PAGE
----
This week you can see Mars like you've never seen it before. Earthlings will get an up close and personal view of the Red Planet. It will be like a cosmic air kiss, as Mars and Earth come as close as they ever have in 60,000 years. And this historical event is captivating the attention of star gazers around the globe.
Not since the Neanderthals roamed our planet have the two worlds ever been so close. "This is the absolute closest in 60,000 years," says Texas Tech Astronomer Dr. Ron Wilhelm. Wilhelm says the orange glow of Mars is already looming large in the night sky. But Wednesday night, the observatory at Texas Tech is perhaps the prime position for the most extraordinary view. A once in a lifetime close encounter promising not to disappoint.
|What is Mars Like?|
"It's just another world. It's a world very similar to the Earth. It has polar ice caps, which we'll be able to see by the way. And it has dust storms like Lubbock," says Wilhelm.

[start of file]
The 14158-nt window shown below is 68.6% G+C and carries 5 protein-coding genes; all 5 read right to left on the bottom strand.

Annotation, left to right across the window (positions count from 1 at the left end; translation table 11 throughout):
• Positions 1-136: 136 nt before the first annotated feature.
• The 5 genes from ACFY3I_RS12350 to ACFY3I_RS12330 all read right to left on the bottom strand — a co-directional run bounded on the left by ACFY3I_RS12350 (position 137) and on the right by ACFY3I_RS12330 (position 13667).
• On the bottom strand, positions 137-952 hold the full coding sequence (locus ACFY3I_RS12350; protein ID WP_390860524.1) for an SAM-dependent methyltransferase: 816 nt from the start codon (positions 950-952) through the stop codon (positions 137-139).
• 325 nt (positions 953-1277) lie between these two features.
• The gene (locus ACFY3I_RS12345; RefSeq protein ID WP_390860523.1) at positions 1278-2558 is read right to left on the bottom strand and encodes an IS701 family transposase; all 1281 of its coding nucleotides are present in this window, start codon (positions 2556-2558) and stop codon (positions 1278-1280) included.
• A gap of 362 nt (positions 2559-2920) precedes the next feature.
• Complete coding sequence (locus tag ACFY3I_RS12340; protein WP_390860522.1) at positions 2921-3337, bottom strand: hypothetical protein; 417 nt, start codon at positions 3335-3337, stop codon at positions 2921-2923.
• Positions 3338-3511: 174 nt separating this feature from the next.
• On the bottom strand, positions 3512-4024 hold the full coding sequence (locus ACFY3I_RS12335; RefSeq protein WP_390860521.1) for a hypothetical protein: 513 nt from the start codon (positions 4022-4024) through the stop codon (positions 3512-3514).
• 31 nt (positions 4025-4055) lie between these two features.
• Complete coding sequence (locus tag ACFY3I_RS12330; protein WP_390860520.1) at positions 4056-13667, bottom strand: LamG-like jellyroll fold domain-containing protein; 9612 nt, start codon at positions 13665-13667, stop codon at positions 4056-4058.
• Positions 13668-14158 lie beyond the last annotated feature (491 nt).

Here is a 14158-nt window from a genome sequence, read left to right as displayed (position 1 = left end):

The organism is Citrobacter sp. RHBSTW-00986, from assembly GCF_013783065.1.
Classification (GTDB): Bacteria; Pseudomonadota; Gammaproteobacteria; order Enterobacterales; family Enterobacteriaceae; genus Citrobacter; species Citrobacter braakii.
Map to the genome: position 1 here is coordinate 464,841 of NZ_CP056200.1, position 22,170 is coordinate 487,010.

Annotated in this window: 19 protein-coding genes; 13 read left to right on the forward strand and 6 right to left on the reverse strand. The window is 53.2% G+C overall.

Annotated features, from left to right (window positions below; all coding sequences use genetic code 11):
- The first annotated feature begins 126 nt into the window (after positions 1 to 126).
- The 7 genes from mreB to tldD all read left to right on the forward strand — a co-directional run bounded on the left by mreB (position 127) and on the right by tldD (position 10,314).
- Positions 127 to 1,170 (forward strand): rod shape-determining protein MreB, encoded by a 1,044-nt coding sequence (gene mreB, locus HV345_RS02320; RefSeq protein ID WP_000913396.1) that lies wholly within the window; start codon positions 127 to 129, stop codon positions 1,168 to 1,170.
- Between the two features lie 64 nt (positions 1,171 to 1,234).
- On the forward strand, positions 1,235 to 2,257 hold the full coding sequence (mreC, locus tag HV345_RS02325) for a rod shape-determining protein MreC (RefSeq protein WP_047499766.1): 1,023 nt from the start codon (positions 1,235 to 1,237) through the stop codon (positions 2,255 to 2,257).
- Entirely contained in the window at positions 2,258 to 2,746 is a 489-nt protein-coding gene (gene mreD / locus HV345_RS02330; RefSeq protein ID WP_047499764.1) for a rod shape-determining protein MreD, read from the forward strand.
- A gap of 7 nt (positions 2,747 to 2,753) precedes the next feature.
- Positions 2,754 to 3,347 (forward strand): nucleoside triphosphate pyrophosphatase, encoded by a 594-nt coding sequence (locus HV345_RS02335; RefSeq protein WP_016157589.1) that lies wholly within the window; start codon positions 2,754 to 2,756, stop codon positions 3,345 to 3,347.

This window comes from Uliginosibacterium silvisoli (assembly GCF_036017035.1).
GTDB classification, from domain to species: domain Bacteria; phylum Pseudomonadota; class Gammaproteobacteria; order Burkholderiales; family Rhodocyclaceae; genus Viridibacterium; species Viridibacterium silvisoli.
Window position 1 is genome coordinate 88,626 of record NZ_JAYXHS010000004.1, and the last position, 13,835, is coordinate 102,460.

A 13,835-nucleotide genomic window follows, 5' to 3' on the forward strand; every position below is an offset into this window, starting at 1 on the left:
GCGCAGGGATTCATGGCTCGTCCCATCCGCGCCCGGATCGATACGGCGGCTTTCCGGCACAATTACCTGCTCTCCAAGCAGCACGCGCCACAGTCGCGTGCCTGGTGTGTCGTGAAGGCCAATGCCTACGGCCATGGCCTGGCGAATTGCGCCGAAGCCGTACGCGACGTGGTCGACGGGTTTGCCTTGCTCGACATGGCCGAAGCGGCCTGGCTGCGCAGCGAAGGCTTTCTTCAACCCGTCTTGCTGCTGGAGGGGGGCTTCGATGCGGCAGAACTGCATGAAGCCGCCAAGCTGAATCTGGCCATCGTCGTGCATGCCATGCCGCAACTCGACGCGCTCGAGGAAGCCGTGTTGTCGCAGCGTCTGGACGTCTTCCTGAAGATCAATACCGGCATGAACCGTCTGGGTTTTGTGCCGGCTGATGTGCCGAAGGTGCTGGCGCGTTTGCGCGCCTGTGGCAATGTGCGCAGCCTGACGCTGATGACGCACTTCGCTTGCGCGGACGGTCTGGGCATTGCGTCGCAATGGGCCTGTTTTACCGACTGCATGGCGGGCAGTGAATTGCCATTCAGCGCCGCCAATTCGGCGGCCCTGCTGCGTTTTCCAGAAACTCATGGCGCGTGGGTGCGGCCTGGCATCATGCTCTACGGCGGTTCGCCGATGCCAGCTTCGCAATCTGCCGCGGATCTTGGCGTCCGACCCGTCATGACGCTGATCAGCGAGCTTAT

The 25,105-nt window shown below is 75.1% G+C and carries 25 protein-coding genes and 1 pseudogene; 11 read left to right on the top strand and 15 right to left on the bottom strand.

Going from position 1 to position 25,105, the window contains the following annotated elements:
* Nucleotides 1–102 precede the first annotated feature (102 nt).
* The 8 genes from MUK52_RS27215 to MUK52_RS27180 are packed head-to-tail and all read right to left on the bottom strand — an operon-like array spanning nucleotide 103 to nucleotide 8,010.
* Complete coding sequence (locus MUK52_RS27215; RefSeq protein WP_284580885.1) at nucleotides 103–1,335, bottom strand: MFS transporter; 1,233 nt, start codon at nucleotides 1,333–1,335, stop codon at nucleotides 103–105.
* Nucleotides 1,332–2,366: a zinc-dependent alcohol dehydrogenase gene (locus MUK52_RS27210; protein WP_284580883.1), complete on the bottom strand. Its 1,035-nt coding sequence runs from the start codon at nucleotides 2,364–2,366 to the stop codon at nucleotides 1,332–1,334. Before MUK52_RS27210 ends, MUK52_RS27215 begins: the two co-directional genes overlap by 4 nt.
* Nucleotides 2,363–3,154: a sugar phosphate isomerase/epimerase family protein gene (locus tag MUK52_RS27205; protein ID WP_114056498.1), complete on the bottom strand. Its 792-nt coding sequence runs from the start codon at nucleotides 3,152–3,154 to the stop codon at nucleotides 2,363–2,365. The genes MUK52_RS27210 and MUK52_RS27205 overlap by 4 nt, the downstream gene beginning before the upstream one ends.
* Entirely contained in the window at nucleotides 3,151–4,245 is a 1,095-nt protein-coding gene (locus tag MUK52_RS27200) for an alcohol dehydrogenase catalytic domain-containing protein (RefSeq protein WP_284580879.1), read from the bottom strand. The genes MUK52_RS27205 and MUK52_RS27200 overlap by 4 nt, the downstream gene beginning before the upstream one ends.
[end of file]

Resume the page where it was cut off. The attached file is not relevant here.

|Mars Fast Facts|
Jupiter may be the king of all planets in terms of size, but this week it's Mars' time to shine. It draws closer to the Earth than ever. The two planets are usually positioned some 250 million miles apart. Tomorrow night, the two will close the gap and cozy up to just 35 million miles distance between them. Still an extraordinary distance, but a span of space small in the cosmic sense.
There will be three public viewings later this week at the Texas Tech Observatory:
The viewings are free and the observatory is located off of 4th Street immediately west of University Medical Center.